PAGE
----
This concession to altruism by Karlgaard amounts to, “‘Giving back’—giving away your earnings to those who didn’t earn it—is morally superior to creating wealth,” if creating wealth is given any moral credit at all. By conceding Obama’s altruist premises, Karlgaard concedes the moral high ground to Obama. Once Karlgaard concedes the moral high ground, quibbling over Obama’s “lottery” terminology is inconsequential by comparison.


This is another example of why defending free market capitalism requires challenging altruism. Capitalism, with its emphasis on individual rights to life, property, and the pursuit of personal happiness, doesn’t jive with “I’m my brother’s keeper.”


Related Reading:







How You Build That

9 comments:

Anonymous said...

I think it's important to attack the philosophical issues here, such as "giving back," altruism, and the like.

But there is another way to approach this. According to Obama, we need to spend more money on teachers, teacher salaries, and inner city schools.

What reason is there to believe that any of this will improve education? We've been trying this since the Great Society and it's been a failure. This is why I think The Bell Curve is the most important book in my lifetime. Thanks to it (and all sorts of research since then) we know that an individual's intelligence and to some extent his success are largely determined by genes (maybe as much as 80%). As Charles Murray said recently, once you have "merely OK" schools and parents, you are pretty much up against a genetic wall.

The black IQ is 85. Even if that's not genetic (and the genes for intelligence will be found in a few years) we don't know how to increase IQ.

-SJ

Michael A. LaFerrara said...

SJ, don’t you think the government’s coercive dominance of education is a bigger barrier to good schools than any supposed “genetic wall?”

Genetics, like when and where you are born, is only an unchosen starting point. What the individual makes of his genetic inheritance is what matters when it comes to his economic achievement. Genetics don’t determine success. Genetics won’t give you better ideas, the right values, the best choices, or get you up off the couch and out to work. Genetics won’t give you as a parent the freedom to choose your child’s school or you as an educator the freedom to choose a new educational method, philosophy, or curriculum when a government throws a tax supported, compulsory education establishment in your way.

madmax said...

Michael,

Genetics places parameters around a person's life outcomes. There are of course some atypical people that succeed despite low IQ but generally IQ is enormously predictive at the population level (is more random at the individual level). Blacks and other equatorial people (ie Muslims) have very low IQs which means they have very low processing capacity (think of IQ as CPU power). This means that freedom, economic achievement and aesthetic / artistic beauty need a genetic infrastructure as well as the right ideas. Objectivism ignores one of those to its (and societies) detriment.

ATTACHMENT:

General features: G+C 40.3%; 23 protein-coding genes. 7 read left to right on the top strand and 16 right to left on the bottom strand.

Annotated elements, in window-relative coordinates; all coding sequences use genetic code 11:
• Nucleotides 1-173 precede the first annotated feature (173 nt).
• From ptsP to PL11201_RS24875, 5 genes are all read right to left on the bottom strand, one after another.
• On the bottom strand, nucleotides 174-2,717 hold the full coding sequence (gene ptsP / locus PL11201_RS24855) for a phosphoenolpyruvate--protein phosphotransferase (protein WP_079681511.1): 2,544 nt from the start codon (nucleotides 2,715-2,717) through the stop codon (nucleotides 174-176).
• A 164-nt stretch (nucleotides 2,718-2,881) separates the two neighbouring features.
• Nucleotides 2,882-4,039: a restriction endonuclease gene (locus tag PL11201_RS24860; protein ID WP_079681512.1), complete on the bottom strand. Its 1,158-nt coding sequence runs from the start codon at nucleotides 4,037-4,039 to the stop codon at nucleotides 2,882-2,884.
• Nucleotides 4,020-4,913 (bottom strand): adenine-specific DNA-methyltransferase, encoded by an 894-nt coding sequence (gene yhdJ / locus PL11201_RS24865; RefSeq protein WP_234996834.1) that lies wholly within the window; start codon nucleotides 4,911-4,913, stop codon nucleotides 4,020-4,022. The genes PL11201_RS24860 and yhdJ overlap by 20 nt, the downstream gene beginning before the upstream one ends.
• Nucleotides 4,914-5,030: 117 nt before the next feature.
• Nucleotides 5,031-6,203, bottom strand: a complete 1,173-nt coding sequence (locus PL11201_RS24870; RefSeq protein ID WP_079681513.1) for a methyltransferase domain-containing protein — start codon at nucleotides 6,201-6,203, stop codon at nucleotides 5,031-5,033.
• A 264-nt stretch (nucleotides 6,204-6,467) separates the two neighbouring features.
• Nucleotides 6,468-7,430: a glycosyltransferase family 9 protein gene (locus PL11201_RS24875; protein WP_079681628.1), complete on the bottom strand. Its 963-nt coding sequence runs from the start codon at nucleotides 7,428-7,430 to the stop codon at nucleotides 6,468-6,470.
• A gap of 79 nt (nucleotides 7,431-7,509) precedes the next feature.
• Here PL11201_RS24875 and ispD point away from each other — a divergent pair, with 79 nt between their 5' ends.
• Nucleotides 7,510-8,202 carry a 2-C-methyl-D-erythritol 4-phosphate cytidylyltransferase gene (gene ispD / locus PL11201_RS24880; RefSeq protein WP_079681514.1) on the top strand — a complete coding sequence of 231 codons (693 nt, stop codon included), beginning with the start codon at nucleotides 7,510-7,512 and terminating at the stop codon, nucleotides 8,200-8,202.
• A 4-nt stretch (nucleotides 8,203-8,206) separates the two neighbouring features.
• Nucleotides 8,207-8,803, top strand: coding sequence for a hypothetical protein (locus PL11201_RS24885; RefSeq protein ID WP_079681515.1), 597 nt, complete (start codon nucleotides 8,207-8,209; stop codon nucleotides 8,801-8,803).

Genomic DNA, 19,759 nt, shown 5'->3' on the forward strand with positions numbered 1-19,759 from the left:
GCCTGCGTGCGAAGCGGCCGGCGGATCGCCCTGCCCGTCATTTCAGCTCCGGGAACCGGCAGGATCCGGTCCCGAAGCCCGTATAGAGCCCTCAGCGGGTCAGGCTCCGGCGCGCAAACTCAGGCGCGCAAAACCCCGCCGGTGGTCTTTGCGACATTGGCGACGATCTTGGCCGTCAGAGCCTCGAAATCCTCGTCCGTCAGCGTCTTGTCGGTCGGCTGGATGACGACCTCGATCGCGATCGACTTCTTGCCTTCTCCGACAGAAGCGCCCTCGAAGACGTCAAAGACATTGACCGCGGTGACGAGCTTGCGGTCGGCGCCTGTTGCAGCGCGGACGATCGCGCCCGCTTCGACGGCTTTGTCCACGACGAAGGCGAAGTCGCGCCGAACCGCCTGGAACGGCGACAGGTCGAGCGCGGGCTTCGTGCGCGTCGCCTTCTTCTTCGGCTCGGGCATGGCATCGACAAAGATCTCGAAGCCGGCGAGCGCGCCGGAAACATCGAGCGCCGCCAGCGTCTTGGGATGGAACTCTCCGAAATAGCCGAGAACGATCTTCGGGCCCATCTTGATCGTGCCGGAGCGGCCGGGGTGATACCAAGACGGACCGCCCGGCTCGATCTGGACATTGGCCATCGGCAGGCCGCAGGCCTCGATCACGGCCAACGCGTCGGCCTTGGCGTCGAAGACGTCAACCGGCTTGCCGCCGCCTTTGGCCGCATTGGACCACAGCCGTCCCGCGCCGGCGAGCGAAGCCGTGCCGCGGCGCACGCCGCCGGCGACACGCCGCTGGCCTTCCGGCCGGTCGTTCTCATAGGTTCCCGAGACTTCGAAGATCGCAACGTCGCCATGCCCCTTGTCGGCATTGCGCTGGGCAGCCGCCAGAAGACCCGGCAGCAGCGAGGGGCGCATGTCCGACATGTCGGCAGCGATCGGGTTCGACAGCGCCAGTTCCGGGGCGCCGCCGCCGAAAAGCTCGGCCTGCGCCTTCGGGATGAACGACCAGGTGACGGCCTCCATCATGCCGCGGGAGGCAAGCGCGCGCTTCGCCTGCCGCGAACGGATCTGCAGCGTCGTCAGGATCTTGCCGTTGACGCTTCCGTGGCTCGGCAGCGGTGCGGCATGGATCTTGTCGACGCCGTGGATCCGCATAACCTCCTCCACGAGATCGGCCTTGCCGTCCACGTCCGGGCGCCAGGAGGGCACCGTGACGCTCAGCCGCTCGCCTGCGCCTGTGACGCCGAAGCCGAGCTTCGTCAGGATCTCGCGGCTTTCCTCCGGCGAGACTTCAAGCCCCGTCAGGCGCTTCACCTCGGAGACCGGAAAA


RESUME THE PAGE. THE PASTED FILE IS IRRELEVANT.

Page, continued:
Rand's blank slate view of human nature will not hold. You should get used to that idea.

madmax said...

Here's another reason why you need biology to explain the differences in economic outcomes. Look at what this leftist group has to say:

“how do we explain persistent disparities among groups, and disproportionate levels of poverty, incarceration, unemployment, etc. in communities of color. We can’t. Not without a structural racism analysis" (Grassroots Policy Project)

Their egalitarian assumptions are based on a view of human nature that starts from neurological uniformity of all races and ethnicities of humanity. That is wrong. There is a significant degree of genetic variation. With racial hereditarianism we can show that differences in outcome are due to differences in biology. Thus leftism can be discredited empirically in addition to moral / philosophically.

Think of it this way. Who were at the top of Rand's "Pyramid of Ability"? That's right, the top of Rand's pyramid would be the high IQ contingent of any society. IQ does not make you rational but it is a really good place to start. Necessary but not sufficient to use Aristotle's language. Also Google up "smart IQ fraction" to see good arguments that a society needs a significant portion of its population to be above 106 IQ for it to have any realistic chance of economic advancement.

I know you are going to come back with philosophy and ideas and freedom and reason and Rand and .... But the point I am making is that you need more than good software (which is all that Objectivism stresses). You need good hardware too. Without powerful enough hardware you can not install the liberty software. It won't take, as depressing as that is.

Michael A. LaFerrara said...

madmax;

“Objectivism ignores one of those . . .”